we have hands
and we were born pure
to this world, maiden;
but we are not handmaids,
vessels to be filled,
at another’s will;
it may be that we have the gift
to carry life into the world,
but the weight of a life can weigh heavy,
can force a back to break and crack;
we need both those hands
to grip, to fill and to empty
our own cup, before it cleaves in two;
if those hands are tied
behind our backs,
who will catch us
when pushed to fall?
we have seen how this world
likes to snatch and grab,
it doesn’t listen when out we call,
it has deafened even our sisters
to our cries,
and we fall, broken to the floor.
you cannot take our hands,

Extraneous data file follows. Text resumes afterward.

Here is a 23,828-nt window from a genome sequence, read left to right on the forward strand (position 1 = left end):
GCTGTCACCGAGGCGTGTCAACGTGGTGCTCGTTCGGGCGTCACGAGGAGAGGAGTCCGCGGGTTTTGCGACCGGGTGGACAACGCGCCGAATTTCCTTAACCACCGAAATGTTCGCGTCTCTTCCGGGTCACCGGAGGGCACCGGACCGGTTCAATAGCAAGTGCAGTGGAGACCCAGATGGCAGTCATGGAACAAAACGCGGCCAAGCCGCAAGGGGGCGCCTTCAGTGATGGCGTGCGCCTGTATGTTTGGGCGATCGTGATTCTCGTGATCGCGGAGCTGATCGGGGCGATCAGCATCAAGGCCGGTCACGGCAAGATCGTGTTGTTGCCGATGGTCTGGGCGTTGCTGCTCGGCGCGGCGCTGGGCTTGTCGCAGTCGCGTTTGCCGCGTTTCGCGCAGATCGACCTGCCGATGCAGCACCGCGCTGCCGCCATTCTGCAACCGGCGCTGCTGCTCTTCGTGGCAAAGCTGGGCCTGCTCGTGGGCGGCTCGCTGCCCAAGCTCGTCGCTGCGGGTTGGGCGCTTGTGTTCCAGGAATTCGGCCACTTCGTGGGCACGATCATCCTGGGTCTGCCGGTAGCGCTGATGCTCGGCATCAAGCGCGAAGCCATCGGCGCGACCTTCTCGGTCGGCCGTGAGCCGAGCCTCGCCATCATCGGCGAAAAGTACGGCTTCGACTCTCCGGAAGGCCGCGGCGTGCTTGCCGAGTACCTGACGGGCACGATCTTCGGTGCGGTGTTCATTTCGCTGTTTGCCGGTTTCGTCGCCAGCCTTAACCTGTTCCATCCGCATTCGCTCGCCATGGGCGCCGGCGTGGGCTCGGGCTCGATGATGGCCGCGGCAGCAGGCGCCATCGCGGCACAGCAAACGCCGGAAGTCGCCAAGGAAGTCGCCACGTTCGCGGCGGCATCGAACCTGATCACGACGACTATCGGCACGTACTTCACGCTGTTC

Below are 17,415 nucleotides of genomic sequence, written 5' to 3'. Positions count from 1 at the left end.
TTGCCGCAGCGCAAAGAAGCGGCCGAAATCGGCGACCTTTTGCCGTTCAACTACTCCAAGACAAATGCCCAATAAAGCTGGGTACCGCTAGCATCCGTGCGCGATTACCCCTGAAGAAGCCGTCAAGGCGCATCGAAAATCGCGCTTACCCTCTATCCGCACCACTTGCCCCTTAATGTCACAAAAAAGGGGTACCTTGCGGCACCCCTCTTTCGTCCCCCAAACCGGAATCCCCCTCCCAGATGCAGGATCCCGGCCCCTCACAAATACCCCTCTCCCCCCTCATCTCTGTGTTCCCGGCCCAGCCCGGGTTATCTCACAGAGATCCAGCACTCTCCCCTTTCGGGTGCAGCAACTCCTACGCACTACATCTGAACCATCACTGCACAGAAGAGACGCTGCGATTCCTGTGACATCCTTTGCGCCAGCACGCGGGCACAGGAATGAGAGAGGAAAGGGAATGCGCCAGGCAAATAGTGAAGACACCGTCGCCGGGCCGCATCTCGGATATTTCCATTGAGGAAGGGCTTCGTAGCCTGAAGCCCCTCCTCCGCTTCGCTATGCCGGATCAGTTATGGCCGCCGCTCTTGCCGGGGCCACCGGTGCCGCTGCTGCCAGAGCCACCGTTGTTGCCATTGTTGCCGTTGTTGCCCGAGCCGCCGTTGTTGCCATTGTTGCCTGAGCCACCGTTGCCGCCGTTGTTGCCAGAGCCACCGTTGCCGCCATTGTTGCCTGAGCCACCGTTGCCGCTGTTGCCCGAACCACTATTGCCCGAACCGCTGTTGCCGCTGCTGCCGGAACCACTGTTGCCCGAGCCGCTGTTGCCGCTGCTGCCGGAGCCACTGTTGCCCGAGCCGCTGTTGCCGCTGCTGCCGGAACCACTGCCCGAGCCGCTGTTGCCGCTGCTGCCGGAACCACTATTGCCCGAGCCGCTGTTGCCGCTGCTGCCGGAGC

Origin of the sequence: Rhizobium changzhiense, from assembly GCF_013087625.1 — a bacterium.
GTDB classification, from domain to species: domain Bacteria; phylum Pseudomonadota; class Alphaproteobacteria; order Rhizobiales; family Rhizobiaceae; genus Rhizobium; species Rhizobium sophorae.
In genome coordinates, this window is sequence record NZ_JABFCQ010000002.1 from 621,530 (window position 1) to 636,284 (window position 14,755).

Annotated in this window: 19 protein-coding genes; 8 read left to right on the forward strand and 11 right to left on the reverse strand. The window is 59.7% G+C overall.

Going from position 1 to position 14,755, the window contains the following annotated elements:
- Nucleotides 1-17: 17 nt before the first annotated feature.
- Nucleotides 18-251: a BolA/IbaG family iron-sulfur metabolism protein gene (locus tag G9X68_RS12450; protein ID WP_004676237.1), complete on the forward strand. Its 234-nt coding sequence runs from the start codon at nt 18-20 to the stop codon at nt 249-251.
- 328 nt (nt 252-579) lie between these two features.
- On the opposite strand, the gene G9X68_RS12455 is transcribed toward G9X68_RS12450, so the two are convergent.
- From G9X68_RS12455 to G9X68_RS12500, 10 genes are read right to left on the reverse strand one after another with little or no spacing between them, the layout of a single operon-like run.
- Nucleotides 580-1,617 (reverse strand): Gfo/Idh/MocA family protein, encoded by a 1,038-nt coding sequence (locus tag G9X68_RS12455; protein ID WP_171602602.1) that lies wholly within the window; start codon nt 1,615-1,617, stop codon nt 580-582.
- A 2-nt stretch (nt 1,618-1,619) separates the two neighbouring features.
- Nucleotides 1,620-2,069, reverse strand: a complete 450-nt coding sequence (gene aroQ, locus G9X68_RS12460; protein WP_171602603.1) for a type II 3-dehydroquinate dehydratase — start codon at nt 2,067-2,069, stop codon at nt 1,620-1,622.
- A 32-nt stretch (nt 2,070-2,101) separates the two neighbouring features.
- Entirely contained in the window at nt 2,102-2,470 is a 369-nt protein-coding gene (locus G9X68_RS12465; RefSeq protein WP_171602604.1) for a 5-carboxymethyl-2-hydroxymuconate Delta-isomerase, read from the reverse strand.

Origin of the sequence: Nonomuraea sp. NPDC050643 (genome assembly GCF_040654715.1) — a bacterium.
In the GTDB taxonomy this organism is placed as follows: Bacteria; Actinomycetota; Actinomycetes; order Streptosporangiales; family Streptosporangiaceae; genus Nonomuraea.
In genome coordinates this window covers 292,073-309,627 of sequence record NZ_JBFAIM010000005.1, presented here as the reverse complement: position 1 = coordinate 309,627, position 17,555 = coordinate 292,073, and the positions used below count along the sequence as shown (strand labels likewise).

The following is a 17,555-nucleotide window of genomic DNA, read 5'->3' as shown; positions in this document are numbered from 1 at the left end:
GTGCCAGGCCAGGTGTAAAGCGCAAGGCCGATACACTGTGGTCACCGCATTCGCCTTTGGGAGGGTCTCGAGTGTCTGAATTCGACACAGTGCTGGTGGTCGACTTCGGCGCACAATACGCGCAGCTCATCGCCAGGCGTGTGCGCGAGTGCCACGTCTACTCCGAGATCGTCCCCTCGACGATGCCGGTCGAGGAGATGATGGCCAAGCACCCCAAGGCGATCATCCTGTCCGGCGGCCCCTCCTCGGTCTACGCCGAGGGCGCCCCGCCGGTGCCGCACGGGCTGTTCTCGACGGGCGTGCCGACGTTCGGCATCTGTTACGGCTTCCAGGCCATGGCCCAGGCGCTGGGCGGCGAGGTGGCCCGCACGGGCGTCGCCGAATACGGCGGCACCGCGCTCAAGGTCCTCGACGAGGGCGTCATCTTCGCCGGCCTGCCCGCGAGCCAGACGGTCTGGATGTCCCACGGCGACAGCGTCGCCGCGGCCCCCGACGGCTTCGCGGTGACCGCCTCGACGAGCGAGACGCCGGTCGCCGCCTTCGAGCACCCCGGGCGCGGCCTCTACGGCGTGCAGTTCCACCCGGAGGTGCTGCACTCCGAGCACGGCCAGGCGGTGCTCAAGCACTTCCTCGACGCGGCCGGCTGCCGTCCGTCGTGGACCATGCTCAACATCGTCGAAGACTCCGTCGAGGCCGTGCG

they are ours not yours,
it would be like cutting off your feet,
so you cannot walk behind us
late at night, or creep into our room,
so you cannot stand in front of us
grasping at our flesh
thinking you have a right to it,
because we are soft
and were born with a womb.
how would you like it
if you were made to always crawl?
by emma blas
Last week in Alabama, USA, a law was passed making the providing of an abortion a felony, punishable by prison. 25 white men voted in the law. This poem is not about abortion. It is about a white male majority making decisions about that affect all women.
“Though women make up 51% of Alabama's population, its lawmakers are 85% male. There are only four women in the 35-seat Alabama Senate, and they are all Democrats.” (bbc news)
poems by emma blas